My father bought me my first keyboard, a Roland S-50 sampler. I remember he took me to Sam Ash in Teaneck, New Jersey. He worked nearby as a College Professor at Fairleigh Dickinson University. It was 1986 and I was lost in Depeche Mode’s Black Celebration album. I was 16 years old. Today, my father is now the president at FDU and that Sam Ash store is long gone.
The Roland S-50 was a futuristic looking black metal monolith with a fluorescent screen. It felt long and had 61 keys. Compare that with the measly cheap feeling two octave Oxygen 8 I use now! You could hook it up to an external monitor. I had mine hooked up to a 13″ green CRT poised on a three tier Ultimate Keyboard Rack. It also came with a digitizing tablet and pen similar to a Wacom tablet. This allowed you to draw waveforms but it was more gimmick than useful.
It was 4 part multitimbral and 16 voice polyphonic. It had a 3.5″ disc drive and 750k internal memory. You could sample at 12-bit at 15-30kHz. I remember actually using the different variable rates to save memory. You could even get some weird cool effects by sampling at the lower rate. Looking back I realize the discs of sounds that came with it were very good. Mostly they were rip off’s of Fairlight sounds. You had choirs, big 80’s drum kits and awesome nature sounds. I used to sit for hours playing with the rain and thunder sounds.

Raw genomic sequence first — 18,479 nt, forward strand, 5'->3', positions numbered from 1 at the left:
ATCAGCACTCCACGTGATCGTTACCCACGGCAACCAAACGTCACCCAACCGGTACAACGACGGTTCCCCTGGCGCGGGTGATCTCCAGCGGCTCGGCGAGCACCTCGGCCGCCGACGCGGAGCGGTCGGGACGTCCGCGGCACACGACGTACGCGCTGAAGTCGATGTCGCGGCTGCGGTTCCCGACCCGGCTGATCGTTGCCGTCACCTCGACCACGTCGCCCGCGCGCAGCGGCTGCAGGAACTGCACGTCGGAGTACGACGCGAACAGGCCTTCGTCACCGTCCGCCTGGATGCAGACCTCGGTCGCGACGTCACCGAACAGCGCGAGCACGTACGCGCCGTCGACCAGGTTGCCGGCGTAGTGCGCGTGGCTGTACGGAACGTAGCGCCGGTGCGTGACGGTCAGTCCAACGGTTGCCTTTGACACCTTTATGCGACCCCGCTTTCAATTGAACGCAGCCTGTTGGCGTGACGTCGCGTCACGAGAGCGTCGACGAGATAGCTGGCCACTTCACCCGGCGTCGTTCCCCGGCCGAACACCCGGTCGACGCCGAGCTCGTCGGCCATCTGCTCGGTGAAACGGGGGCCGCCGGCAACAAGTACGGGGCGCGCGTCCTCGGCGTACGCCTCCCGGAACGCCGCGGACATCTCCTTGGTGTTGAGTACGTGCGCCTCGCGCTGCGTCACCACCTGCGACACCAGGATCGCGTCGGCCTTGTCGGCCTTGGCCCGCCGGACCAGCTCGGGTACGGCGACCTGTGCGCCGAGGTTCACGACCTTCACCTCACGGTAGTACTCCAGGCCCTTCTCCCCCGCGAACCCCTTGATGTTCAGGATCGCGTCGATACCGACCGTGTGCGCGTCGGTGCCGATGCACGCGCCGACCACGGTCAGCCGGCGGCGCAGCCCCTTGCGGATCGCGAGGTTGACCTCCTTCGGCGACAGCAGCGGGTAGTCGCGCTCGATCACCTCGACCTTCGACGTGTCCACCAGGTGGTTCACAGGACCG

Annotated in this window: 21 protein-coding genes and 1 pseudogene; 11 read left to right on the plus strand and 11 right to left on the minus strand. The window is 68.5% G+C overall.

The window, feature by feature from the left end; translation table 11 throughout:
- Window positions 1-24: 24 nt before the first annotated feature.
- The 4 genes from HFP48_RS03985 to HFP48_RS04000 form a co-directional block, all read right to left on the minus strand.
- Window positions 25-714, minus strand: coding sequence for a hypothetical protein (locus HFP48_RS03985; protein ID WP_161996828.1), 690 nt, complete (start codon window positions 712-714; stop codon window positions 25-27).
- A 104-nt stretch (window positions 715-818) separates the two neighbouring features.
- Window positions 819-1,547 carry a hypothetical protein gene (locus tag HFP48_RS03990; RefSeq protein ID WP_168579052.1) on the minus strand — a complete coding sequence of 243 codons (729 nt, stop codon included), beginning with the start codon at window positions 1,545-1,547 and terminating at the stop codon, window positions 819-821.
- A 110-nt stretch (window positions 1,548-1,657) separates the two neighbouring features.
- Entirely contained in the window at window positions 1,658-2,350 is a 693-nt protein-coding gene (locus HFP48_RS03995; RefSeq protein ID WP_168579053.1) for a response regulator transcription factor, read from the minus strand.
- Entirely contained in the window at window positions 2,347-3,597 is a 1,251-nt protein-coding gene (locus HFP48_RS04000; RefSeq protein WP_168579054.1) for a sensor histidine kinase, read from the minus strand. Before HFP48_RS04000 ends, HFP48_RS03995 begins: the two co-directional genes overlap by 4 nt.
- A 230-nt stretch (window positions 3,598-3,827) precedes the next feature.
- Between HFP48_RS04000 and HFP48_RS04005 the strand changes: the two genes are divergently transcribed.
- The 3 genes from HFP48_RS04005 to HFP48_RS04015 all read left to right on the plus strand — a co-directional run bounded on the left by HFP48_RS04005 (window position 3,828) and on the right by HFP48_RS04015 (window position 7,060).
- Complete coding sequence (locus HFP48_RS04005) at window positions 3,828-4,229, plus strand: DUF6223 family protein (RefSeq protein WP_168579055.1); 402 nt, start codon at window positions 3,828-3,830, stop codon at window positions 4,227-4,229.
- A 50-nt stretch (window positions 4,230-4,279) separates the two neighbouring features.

I would sequence it using an Atari 520ST and Cubase. All the multitimbral parts, voices and sample memory were always used. Back then we all dreamed of a day when we would have unlimited sample time (yay today!). However, using a machine to it’s fullest capacity for several years has a certain gratification to it.
The S-50 together with an extern CRT-screen and digitizer tablet – besides from looking real awesome – allowed a lot of cool things to be achieved. The S-50 is a breeze to use, and the sampling quality is nice and free from distortion, even if the bandwidth is somewhat crippled (due to the 30KHz sampling frequency). – sonicstate.com
Next time your staring at your 24″ Cinema Display, pirated copies of Kontakt or Halion and 30GB of sounds think of my father on a teacher’s salary spending over $2500 to give his son 28 seconds of sampling time. Now tell me you can’t make music with the technology you have. I dare you.